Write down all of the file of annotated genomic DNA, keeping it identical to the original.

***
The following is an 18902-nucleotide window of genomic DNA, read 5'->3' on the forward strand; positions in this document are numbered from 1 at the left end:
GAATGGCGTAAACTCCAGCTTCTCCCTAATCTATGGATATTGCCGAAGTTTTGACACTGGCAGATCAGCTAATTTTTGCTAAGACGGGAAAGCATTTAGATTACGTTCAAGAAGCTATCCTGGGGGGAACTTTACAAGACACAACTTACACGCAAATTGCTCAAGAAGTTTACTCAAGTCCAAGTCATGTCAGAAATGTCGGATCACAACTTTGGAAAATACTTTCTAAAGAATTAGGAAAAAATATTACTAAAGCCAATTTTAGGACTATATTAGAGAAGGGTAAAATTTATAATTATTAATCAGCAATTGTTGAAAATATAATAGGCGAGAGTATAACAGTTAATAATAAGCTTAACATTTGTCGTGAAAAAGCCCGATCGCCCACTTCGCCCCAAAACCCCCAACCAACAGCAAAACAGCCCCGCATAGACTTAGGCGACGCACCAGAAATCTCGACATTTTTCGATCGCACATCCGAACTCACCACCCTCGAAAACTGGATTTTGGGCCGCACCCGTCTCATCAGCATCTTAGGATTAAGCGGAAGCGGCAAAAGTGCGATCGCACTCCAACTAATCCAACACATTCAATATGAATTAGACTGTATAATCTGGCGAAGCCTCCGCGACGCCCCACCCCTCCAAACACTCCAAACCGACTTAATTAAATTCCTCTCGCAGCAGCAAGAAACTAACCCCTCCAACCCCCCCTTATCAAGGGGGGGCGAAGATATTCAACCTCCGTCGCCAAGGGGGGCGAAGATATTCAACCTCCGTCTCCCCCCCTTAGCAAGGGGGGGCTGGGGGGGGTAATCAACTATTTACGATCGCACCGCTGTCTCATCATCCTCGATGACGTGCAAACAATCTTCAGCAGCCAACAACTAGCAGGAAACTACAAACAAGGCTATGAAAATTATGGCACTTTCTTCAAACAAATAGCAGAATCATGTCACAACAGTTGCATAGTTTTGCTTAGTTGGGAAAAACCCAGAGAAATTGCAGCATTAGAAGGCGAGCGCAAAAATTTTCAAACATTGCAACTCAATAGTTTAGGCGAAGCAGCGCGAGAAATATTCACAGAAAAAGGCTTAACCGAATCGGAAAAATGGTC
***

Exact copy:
The following is an 18902-nucleotide window of genomic DNA, read 5'->3' on the forward strand; positions in this document are numbered from 1 at the left end:
GAATGGCGTAAACTCCAGCTTCTCCCTAATCTATGGATATTGCCGAAGTTTTGACACTGGCAGATCAGCTAATTTTTGCTAAGACGGGAAAGCATTTAGATTACGTTCAAGAAGCTATCCTGGGGGGAACTTTACAAGACACAACTTACACGCAAATTGCTCAAGAAGTTTACTCAAGTCCAAGTCATGTCAGAAATGTCGGATCACAACTTTGGAAAATACTTTCTAAAGAATTAGGAAAAAATATTACTAAAGCCAATTTTAGGACTATATTAGAGAAGGGTAAAATTTATAATTATTAATCAGCAATTGTTGAAAATATAATAGGCGAGAGTATAACAGTTAATAATAAGCTTAACATTTGTCGTGAAAAAGCCCGATCGCCCACTTCGCCCCAAAACCCCCAACCAACAGCAAAACAGCCCCGCATAGACTTAGGCGACGCACCAGAAATCTCGACATTTTTCGATCGCACATCCGAACTCACCACCCTCGAAAACTGGATTTTGGGCCGCACCCGTCTCATCAGCATCTTAGGATTAAGCGGAAGCGGCAAAAGTGCGATCGCACTCCAACTAATCCAACACATTCAATATGAATTAGACTGTATAATCTGGCGAAGCCTCCGCGACGCCCCACCCCTCCAAACACTCCAAACCGACTTAATTAAATTCCTCTCGCAGCAGCAAGAAACTAACCCCTCCAACCCCCCCTTATCAAGGGGGGGCGAAGATATTCAACCTCCGTCGCCAAGGGGGGCGAAGATATTCAACCTCCGTCTCCCCCCCTTAGCAAGGGGGGGCTGGGGGGGGTAATCAACTATTTACGATCGCACCGCTGTCTCATCATCCTCGATGACGTGCAAACAATCTTCAGCAGCCAACAACTAGCAGGAAACTACAAACAAGGCTATGAAAATTATGGCACTTTCTTCAAACAAATAGCAGAATCATGTCACAACAGTTGCATAGTTTTGCTTAGTTGGGAAAAACCCAGAGAAATTGCAGCATTAGAAGGCGAGCGCAAAAATTTTCAAACATTGCAACTCAATAGTTTAGGCGAAGCAGCGCGAGAAATATTCACAGAAAAAGGCTTAACCGAATCGGAAAAATGGTC